Remarks by H.E. Mohammad Ashraf Ghani at Munich Security Conference 2017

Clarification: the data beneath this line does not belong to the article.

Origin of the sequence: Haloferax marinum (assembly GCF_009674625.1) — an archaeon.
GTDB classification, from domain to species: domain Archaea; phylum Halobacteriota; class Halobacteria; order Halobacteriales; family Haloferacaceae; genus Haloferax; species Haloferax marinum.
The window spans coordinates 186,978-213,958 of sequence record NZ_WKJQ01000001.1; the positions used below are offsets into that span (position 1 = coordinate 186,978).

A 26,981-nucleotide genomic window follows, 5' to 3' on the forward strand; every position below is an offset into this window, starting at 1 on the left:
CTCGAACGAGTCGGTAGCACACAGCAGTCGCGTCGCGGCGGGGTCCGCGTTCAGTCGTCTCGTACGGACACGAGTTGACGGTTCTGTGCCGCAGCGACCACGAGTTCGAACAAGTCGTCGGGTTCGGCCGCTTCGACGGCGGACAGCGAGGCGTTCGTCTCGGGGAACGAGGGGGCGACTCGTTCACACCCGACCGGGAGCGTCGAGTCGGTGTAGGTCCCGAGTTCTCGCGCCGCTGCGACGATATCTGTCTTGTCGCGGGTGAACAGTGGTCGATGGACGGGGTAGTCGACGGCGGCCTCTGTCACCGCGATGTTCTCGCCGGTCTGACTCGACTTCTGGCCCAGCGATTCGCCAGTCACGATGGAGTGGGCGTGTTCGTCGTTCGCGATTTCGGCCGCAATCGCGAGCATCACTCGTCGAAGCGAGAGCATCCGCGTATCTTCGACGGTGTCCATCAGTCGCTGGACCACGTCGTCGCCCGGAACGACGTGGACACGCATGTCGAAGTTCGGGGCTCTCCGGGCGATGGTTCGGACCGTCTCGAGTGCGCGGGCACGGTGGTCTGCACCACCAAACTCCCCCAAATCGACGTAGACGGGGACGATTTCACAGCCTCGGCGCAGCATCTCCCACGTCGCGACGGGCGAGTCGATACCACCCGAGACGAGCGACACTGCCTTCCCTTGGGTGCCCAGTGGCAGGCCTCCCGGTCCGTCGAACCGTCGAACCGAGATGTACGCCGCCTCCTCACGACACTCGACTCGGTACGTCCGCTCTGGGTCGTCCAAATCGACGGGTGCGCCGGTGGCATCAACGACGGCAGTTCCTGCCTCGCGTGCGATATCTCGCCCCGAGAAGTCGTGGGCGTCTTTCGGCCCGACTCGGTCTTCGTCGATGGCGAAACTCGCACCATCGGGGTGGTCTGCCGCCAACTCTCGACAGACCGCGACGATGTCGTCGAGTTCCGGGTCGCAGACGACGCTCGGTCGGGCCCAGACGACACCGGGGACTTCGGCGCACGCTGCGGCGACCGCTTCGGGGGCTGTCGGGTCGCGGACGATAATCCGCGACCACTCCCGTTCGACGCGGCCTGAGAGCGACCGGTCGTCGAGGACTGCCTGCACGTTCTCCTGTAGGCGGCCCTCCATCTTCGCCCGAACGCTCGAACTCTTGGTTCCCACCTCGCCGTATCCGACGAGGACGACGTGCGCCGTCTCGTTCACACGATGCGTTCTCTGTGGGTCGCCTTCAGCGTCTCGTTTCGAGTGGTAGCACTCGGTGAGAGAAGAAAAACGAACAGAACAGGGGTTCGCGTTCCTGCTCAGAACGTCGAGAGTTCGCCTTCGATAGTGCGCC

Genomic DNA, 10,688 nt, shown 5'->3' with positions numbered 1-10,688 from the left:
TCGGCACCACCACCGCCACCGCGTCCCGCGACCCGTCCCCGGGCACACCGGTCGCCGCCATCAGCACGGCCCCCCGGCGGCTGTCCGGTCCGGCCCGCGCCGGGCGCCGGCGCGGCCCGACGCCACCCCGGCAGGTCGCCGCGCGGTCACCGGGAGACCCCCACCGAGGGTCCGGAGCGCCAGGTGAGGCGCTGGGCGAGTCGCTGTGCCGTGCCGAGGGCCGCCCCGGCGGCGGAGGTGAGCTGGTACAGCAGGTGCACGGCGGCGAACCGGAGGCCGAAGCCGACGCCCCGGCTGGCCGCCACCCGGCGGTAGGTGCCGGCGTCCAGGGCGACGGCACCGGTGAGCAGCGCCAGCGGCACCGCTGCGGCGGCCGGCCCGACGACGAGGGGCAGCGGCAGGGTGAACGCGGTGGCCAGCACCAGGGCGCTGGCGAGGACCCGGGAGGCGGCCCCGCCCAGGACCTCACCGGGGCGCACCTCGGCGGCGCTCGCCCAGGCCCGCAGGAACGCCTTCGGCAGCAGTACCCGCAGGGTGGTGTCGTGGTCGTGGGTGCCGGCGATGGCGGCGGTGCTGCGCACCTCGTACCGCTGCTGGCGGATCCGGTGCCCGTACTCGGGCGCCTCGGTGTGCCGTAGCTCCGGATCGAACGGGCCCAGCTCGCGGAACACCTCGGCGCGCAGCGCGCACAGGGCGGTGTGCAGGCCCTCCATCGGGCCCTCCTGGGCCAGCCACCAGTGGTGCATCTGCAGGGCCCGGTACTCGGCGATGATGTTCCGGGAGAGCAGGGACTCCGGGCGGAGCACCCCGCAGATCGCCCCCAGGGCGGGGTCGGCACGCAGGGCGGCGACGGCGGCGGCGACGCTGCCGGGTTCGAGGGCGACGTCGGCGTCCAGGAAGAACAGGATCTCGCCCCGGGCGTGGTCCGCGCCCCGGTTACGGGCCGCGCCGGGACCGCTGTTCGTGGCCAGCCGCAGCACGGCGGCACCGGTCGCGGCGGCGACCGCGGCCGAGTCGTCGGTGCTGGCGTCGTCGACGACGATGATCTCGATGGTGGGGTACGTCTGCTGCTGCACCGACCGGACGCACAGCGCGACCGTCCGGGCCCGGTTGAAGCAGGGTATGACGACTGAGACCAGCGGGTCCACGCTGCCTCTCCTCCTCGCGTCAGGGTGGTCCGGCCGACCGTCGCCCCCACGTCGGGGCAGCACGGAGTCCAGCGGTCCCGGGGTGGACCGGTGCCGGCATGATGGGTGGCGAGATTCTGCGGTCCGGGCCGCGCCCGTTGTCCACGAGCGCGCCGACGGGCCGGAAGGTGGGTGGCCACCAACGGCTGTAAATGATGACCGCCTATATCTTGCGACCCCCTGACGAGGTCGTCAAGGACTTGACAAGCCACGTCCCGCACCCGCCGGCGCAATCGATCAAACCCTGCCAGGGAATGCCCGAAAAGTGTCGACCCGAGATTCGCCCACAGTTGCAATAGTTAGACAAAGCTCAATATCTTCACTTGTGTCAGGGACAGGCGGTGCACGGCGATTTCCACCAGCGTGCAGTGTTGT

President of the Islamic Republic of Afghanistan Mohammad Ashraf Ghani delivered his remarks in the 53rd Munich Security Conference later this evening. He said that it requires a focus at the global, continental, Islamic, regional and national levels to tackle terrorism. The Conference was organized in Munich city of Germany, attended by more than 30 State Leaders and 80 Defense and Foreign Ministers. The President added that Afghanistan is the frontline state and the first line of defense against terrorism, fighting 20 groups classified as terrorists by US and UN. He added that our fight against terrorism is not only for the liberty of Afghanistan but also for global security. President Ghani said that terrorism has combined social networks and virtual networks, using criminal economic networks particularly drugs as a platform for global criminal politics. He said that there is no boundary which terrorism will not cross and no space or social group that it will spare. President Ghani said that in order to contain terrorism, it requires a consensus, comprehensive approach, use of legitimate force, inclusion of key social strata like women and youth and isolation of states sponsoring terrorism. The President added that the terrorist attacks in Kabul, Kandahar, Helmand and other parts of Afghanistan and the terrorist attack in Sindh of Pakistan are proof positive that there cannot be a distinction between good and bad terrorism. He said that terrorism is the defining challenge of our time which requires long-term commitment. President Ghani said that sensing the emerging patterns and responding to them might be difficult. The President said that state tolerance or state sponsorship, on the one hand, and state weakness, particularly corruption enable terrorism to operate and expand. He expressed that we can, will and must succeed against terrorism. The President stated that for tackling terrorism and curbing its expansion, it requires isolation of those states which rely on terrorism as an instrument of state policy.